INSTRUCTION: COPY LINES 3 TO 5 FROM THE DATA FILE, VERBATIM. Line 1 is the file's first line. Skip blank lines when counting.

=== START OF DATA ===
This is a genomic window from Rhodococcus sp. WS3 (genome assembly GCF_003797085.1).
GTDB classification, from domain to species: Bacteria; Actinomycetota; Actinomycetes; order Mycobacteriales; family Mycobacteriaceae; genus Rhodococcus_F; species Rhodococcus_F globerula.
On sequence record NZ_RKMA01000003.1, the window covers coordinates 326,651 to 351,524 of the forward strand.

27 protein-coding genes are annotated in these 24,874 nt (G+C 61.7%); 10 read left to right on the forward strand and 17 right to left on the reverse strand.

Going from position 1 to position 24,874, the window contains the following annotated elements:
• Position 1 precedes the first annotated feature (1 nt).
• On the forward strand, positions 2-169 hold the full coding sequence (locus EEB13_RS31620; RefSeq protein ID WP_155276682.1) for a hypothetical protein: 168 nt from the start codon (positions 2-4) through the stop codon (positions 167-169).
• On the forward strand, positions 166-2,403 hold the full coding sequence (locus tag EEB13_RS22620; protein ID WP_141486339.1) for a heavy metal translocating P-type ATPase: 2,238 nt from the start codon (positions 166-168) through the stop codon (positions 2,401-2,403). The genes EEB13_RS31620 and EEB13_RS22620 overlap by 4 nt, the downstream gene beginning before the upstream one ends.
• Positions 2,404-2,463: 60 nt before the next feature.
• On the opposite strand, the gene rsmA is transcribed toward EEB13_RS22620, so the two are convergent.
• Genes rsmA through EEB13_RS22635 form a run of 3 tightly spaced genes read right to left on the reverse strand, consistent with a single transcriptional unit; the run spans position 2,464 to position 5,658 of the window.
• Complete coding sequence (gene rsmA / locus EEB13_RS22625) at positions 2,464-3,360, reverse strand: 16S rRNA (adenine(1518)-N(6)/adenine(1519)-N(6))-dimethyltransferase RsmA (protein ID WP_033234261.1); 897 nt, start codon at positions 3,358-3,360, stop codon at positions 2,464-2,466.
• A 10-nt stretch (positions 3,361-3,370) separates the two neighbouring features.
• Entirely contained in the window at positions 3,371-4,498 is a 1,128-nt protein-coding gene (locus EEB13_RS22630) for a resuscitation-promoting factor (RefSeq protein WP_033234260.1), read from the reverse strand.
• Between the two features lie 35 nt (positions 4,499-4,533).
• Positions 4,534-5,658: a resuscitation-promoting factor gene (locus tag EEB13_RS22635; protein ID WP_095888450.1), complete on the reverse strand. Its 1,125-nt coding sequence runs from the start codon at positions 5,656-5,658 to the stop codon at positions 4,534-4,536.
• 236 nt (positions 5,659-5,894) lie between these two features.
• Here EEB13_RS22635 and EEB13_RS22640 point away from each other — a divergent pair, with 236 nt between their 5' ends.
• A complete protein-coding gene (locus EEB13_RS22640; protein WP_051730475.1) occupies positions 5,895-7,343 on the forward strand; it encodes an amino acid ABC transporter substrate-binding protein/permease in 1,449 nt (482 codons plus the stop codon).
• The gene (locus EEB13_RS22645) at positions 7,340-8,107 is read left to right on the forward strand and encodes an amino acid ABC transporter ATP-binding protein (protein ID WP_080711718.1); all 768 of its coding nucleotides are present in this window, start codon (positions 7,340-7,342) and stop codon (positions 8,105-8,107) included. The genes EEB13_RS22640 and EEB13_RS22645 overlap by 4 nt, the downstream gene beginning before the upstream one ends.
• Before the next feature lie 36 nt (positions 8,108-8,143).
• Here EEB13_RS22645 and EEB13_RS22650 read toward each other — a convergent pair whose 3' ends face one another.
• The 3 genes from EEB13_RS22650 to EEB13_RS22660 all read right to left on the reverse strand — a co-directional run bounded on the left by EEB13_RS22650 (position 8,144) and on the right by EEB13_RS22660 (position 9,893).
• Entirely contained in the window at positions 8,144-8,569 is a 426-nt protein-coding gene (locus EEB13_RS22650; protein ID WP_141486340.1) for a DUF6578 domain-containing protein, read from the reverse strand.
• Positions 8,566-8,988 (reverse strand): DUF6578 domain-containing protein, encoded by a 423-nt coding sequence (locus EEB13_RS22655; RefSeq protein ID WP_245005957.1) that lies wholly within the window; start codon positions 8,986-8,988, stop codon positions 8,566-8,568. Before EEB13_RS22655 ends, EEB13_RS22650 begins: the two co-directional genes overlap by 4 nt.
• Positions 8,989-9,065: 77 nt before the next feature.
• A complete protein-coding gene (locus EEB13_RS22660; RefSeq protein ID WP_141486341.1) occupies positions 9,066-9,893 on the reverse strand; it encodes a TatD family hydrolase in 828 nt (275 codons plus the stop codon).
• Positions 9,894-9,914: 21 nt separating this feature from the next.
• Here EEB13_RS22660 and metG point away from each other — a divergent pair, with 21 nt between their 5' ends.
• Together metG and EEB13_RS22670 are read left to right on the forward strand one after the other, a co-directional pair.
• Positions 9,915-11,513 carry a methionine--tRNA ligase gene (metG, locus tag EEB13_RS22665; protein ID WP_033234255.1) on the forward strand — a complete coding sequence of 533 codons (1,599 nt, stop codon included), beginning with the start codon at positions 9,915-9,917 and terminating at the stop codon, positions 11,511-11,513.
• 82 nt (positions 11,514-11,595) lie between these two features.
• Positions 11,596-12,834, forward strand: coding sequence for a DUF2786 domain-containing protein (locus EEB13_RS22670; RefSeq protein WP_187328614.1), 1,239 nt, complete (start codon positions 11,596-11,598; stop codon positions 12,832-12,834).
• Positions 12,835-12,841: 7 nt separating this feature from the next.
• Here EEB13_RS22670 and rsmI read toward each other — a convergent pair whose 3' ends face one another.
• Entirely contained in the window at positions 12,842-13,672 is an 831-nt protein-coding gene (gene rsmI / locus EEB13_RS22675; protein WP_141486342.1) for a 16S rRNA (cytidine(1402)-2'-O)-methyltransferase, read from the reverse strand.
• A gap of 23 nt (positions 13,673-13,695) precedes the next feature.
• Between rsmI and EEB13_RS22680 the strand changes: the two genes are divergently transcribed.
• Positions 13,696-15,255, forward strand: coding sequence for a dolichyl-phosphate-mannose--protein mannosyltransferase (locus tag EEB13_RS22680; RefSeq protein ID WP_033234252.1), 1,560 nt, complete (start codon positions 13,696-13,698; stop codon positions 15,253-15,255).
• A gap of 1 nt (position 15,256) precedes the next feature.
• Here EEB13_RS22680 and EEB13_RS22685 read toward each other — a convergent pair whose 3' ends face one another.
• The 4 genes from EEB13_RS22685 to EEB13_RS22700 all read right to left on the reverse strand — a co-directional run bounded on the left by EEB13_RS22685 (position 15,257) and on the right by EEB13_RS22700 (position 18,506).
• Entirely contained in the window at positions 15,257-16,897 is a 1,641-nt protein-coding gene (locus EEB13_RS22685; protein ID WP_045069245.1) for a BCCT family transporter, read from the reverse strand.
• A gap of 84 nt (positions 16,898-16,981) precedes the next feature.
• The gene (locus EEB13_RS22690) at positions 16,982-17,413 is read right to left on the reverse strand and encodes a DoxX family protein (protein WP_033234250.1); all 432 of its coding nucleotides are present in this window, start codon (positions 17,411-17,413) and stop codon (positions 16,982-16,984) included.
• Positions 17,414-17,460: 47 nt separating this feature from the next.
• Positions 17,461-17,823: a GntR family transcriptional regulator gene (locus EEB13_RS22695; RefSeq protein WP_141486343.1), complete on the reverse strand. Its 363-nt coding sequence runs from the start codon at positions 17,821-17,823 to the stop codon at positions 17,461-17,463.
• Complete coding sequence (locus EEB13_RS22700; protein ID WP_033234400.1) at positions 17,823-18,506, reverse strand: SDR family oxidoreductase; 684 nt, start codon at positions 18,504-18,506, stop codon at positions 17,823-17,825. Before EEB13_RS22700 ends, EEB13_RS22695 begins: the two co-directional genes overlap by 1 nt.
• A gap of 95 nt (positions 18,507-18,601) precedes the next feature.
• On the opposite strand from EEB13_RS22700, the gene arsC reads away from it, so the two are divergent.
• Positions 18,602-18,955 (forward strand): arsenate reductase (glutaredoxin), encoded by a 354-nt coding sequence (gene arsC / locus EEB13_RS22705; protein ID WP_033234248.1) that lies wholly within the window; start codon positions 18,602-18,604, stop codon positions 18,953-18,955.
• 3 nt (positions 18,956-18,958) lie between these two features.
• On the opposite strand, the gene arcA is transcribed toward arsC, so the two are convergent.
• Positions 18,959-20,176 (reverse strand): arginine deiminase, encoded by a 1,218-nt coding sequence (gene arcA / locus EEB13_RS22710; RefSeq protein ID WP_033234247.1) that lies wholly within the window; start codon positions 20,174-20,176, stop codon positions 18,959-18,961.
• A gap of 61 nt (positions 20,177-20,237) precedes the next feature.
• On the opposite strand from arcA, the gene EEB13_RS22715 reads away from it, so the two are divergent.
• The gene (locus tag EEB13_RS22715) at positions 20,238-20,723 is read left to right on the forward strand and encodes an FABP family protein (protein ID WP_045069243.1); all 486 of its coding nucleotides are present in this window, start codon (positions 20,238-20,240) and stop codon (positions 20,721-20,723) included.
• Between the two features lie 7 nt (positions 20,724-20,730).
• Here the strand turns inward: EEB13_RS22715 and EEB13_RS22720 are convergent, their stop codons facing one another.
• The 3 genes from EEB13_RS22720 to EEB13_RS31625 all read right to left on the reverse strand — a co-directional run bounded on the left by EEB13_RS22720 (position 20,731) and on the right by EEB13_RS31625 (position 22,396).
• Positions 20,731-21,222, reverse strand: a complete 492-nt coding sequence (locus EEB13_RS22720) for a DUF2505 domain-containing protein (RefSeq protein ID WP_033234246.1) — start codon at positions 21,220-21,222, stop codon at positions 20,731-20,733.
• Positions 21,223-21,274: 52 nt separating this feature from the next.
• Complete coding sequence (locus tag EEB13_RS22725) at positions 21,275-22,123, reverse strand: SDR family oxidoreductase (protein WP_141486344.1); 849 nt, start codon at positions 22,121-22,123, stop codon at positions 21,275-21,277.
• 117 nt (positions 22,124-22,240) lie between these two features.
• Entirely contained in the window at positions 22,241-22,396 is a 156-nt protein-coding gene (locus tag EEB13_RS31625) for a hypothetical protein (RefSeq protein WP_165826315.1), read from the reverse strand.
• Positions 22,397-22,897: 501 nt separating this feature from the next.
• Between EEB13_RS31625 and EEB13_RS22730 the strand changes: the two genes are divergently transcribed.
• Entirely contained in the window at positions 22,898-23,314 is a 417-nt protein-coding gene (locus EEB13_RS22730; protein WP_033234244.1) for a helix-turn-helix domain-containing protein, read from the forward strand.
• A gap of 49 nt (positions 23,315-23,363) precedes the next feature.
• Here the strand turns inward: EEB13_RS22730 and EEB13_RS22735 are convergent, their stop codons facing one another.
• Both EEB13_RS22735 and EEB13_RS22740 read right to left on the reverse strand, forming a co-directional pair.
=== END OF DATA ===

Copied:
On sequence record NZ_RKMA01000003.1, the window covers coordinates 326,651 to 351,524 of the forward strand.

27 protein-coding genes are annotated in these 24,874 nt (G+C 61.7%); 10 read left to right on the forward strand and 17 right to left on the reverse strand.

Going from position 1 to position 24,874, the window contains the following annotated elements: